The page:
It’s all about the ecosystem; the “smart speaker market” doesn’t matter and never will as we define it now. What Google gains with a cheap entry point of a Google Home Mini is a way to drive people to features they didn’t know their phones had. Apple is using the HomePod to set a baseline while they look to build up these features that Siri doesn’t have yet. Amazon’s Alexa may have a chance in the context of the connected home, but it’s hard to imagine a world where you don’t want your mobile device and home assistant hub being intimately tied at an OS level.
The AirPods and HomePod are very good examples of OS-integrated hardware, and while Siri needs a facelift and perhaps some brain surgery, Apple’s thinking with the HomePod is about where it needs to be. It’s a platform that should really be a bit experimental for the time-being. These things were pushed into people’s homes so quickly by an Amazonian quest for market domination, but so much of the utility of smart speakers is still tied up in their frustrations.
Like the AirPods, the HomePod has isolated the right challenges to tackle first. “Winning the smart speaker market” isn’t going to happen for this product, but I get a sense that Apple’s thinking with the HomePod is tied up in a healthy self-awareness that its competitors lack.
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In an internal memo to employees, Apple threatened severe consequences for leaking confidential company information – reminding staff that those who leak can lose their jobs, have difficult finding future employment, and even get arrested. Last year, Apple claimed to have busted 29 leakers, 12 of whom were arrested.
The memo itself was leaked, and its content was published by Bloomberg this afternoon.
Apple has always cultivated a culture of confidentially about its work, as a means of maintaining a competitive advantage over the competition.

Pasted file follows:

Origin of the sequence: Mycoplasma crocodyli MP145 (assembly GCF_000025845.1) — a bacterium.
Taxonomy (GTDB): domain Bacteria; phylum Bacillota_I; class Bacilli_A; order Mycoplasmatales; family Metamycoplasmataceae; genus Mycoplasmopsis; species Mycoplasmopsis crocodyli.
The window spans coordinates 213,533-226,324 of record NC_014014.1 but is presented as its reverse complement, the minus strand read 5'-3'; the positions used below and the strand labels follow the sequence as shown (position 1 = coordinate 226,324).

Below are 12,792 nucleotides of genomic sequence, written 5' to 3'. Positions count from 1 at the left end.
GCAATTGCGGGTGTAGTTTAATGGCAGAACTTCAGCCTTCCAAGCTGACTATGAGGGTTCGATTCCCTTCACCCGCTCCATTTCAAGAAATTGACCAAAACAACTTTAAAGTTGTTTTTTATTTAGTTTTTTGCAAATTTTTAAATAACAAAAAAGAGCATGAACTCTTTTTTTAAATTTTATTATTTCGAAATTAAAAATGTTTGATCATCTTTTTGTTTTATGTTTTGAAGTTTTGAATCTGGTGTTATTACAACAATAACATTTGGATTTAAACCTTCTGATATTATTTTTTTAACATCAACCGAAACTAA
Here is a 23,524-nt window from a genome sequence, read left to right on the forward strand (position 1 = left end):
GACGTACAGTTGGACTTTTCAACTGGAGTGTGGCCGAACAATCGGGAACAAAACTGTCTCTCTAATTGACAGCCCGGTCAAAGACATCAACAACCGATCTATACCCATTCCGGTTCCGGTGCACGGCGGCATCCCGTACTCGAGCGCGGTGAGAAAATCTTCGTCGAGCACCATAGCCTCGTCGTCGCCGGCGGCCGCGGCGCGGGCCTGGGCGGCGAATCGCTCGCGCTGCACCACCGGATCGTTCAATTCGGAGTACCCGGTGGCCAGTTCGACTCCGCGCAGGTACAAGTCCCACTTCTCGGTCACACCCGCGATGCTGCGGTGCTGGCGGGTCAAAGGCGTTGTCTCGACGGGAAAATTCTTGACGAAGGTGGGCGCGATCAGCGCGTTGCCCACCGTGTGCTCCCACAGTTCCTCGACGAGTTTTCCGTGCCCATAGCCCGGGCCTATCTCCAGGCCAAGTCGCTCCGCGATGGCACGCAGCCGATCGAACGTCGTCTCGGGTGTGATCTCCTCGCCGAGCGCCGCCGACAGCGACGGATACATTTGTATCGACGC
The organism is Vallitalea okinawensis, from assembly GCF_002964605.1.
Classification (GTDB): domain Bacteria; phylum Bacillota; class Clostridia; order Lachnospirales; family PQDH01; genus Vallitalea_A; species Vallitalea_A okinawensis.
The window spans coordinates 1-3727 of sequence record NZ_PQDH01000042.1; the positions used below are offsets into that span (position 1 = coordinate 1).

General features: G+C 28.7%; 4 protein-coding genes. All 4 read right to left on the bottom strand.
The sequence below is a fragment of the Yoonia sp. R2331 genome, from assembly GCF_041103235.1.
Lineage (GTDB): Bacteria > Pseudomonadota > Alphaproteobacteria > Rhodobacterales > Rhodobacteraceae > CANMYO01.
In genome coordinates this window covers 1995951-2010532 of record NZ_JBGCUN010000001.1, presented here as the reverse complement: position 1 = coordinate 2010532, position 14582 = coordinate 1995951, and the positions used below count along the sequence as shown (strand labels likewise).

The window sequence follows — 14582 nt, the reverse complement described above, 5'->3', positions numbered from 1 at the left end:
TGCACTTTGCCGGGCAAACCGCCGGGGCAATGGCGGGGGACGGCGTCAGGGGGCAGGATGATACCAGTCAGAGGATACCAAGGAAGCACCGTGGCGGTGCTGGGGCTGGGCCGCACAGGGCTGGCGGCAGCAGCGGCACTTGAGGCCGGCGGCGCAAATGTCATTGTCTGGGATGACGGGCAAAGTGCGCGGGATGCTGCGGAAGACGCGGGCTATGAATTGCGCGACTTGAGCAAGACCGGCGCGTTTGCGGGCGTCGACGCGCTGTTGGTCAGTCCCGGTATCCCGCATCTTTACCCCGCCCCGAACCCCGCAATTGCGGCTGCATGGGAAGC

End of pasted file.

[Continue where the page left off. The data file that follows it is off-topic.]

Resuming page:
Given how large Apple has grown over the years – the memo says there are “135,000 people” working there – it’s become more difficult to keep things under wraps. By the time a new iPhone launches, for example, people already know what to expect. That can give rivals a head start on catching up with Apple, ahead of an actual public unveiling of the device. Leaks can also impact sales of current devices, as consumers hold off on buying as they know something better is soon to arrive.
The new memo is not the first time Apple has tried to plug its leaks. Last year, the company held a meeting with employees where it discussed how it plans to prevent leaks, talked about how leakers were caught, and answered employees’ questions.
That meeting was secretly recorded and leaked to the press too.
In reality, some leaks can be harder to track or stop. A company-wide meeting or email, for instance, could be leaked by anyone.
The new memo begins by informing Apple employees that the person who leaked details about Apple’s software roadmap earlier this year was caught and fired last month:
Last month, Apple caught and fired the employee responsible for leaking details from an internal, confidential meeting about Apple’s software roadmap. Hundreds of software engineers were in attendance, and thousands more within the organization received details of its proceedings. One person betrayed their trust.
The employee who leaked the meeting to a reporter later told Apple investigators that he did it because he thought he wouldn’t be discovered. But people who leak — whether they’re Apple employees, contractors or suppliers — do get caught and they’re getting caught faster than ever.
The memo then goes on to stress how damaging leaks are to the company itself, those who worked on a project, and other employees.
It reminds employees that when they’re approached by press, analysts and bloggers they’re “getting played.”
The establishment of a very us-versus-them culture when dealing with outsiders is notable because it means Apple employees may fear becoming whistleblowers. Employees will likely also fear leaking to correct inaccurate information being passed around publicly. Today, there are reports that Apple’s own comms teams won’t respond to, when asked by press – unless the report reaches a critical mass, or worse – is unflattering to Apple.
But unlike at other companies where a PM or staffer may reach out to privately correctly a detail or give background outside of official channels, Apple staff would be fired for crossing that line.
The memo also points to more examples of how Apple’s internal security has caught people who believed they could get away with it – including the person who leaked the link to the gold master of iOS 11, and those who leaked within the supply chain.
It concludes by sharing the news that 12 of the leakers in 2017 were arrested.
“Leakers do not simply lose their jobs at Apple. In some cases, they face jail time and massive fines for network intrusion and theft of trade secrets both classified as federal crimes,” the memo read. “These people not only lose their jobs, they can face extreme difficulty finding employment elsewhere.”
There’s a certain kind of person who will find language like this a challenge. But the majority will likely take heed.
The memo was published as an internal company blog post.
The full memo can be read on Bloomberg’s site.